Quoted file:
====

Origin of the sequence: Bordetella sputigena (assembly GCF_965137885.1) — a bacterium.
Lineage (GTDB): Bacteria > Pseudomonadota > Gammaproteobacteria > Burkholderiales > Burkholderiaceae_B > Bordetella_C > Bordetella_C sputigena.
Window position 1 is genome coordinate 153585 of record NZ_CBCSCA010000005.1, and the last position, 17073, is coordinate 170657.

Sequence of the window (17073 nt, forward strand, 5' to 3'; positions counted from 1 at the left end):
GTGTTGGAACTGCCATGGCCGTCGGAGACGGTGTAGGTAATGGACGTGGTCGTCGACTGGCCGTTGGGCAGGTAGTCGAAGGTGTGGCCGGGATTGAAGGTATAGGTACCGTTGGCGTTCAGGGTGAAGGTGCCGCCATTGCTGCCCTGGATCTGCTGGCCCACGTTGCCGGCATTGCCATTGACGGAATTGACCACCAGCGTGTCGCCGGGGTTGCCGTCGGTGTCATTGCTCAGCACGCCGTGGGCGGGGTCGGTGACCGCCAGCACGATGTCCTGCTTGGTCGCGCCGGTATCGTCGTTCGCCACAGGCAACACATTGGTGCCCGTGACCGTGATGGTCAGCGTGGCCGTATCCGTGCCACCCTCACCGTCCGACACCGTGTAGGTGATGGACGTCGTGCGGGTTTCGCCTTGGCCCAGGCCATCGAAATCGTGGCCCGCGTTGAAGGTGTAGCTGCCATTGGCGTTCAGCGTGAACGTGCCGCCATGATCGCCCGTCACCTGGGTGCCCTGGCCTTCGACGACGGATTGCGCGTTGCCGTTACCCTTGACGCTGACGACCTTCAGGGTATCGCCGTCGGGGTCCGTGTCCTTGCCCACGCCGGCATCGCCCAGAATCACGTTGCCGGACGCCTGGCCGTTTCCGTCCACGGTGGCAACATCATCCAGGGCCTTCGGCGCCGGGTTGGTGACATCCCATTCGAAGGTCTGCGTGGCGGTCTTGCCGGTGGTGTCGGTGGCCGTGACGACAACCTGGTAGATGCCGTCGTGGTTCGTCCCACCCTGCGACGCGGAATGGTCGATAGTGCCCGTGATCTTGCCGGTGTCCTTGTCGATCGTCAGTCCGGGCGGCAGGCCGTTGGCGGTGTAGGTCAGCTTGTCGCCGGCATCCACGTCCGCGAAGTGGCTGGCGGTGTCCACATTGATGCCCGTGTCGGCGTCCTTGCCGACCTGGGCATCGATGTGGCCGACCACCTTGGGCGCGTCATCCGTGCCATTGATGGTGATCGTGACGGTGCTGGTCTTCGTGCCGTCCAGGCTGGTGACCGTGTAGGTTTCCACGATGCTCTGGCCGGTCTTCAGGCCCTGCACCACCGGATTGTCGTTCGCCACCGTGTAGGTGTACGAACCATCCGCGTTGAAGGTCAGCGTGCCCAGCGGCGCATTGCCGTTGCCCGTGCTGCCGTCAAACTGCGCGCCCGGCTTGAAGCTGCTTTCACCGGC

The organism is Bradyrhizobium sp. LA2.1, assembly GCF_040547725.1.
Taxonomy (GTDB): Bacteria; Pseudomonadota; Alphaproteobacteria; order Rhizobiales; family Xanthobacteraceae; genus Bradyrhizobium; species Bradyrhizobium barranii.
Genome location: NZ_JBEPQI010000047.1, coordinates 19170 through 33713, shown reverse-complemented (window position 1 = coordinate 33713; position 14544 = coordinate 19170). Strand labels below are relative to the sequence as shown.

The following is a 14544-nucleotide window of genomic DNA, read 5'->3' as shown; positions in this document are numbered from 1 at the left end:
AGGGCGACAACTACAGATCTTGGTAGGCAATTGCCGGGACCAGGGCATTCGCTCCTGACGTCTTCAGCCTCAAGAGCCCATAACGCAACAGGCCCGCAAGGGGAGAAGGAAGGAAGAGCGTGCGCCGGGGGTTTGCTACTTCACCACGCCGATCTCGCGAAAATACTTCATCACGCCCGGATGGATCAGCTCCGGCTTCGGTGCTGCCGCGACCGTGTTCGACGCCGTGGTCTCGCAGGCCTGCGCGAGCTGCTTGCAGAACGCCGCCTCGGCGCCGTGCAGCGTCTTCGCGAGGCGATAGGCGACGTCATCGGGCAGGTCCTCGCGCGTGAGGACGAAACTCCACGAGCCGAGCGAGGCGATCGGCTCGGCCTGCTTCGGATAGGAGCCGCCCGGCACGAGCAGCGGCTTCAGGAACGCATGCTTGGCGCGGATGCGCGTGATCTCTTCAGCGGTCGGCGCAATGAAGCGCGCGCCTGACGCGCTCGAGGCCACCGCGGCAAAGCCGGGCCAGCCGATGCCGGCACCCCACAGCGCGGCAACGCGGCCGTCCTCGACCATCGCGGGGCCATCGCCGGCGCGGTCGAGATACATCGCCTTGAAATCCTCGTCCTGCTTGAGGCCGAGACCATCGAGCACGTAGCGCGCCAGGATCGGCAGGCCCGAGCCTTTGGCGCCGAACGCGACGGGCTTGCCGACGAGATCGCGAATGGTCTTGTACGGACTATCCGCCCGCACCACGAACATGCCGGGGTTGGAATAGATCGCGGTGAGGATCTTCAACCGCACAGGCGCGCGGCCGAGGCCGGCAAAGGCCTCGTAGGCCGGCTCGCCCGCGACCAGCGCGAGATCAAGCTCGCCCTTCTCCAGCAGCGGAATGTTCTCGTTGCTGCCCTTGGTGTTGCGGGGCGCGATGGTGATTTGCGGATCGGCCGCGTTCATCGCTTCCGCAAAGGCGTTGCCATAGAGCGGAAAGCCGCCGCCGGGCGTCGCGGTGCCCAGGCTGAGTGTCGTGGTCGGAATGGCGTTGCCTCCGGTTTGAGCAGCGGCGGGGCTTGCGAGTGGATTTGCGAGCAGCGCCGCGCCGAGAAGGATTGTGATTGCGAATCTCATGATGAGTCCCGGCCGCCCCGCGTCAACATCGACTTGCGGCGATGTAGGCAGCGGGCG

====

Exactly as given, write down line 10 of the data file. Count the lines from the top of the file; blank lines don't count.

AGGGCGACAACTACAGATCTTGGTAGGCAATTGCCGGGACCAGGGCATTCGCTCCTGACGTCTTCAGCCTCAAGAGCCCATAACGCAACAGGCCCGCAAGGGGAGAAGGAAGGAAGAGCGTGCGCCGGGGGTTTGCTACTTCACCACGCCGATCTCGCGAAAATACTTCATCACGCCCGGATGGATCAGCTCCGGCTTCGGTGCTGCCGCGACCGTGTTCGACGCCGTGGTCTCGCAGGCCTGCGCGAGCTGCTTGCAGAACGCCGCCTCGGCGCCGTGCAGCGTCTTCGCGAGGCGATAGGCGACGTCATCGGGCAGGTCCTCGCGCGTGAGGACGAAACTCCACGAGCCGAGCGAGGCGATCGGCTCGGCCTGCTTCGGATAGGAGCCGCCCGGCACGAGCAGCGGCTTCAGGAACGCATGCTTGGCGCGGATGCGCGTGATCTCTTCAGCGGTCGGCGCAATGAAGCGCGCGCCTGACGCGCTCGAGGCCACCGCGGCAAAGCCGGGCCAGCCGATGCCGGCACCCCACAGCGCGGCAACGCGGCCGTCCTCGACCATCGCGGGGCCATCGCCGGCGCGGTCGAGATACATCGCCTTGAAATCCTCGTCCTGCTTGAGGCCGAGACCATCGAGCACGTAGCGCGCCAGGATCGGCAGGCCCGAGCCTTTGGCGCCGAACGCGACGGGCTTGCCGACGAGATCGCGAATGGTCTTGTACGGACTATCCGCCCGCACCACGAACATGCCGGGGTTGGAATAGATCGCGGTGAGGATCTTCAACCGCACAGGCGCGCGGCCGAGGCCGGCAAAGGCCTCGTAGGCCGGCTCGCCCGCGACCAGCGCGAGATCAAGCTCGCCCTTCTCCAGCAGCGGAATGTTCTCGTTGCTGCCCTTGGTGTTGCGGGGCGCGATGGTGATTTGCGGATCGGCCGCGTTCATCGCTTCCGCAAAGGCGTTGCCATAGAGCGGAAAGCCGCCGCCGGGCGTCGCGGTGCCCAGGCTGAGTGTCGTGGTCGGAATGGCGTTGCCTCCGGTTTGAGCAGCGGCGGGGCTTGCGAGTGGATTTGCGAGCAGCGCCGCGCCGAGAAGGATTGTGATTGCGAATCTCATGATGAGTCCCGGCCGCCCCGCGTCAACATCGACTTGCGGCGATGTAGGCAGCGGGCG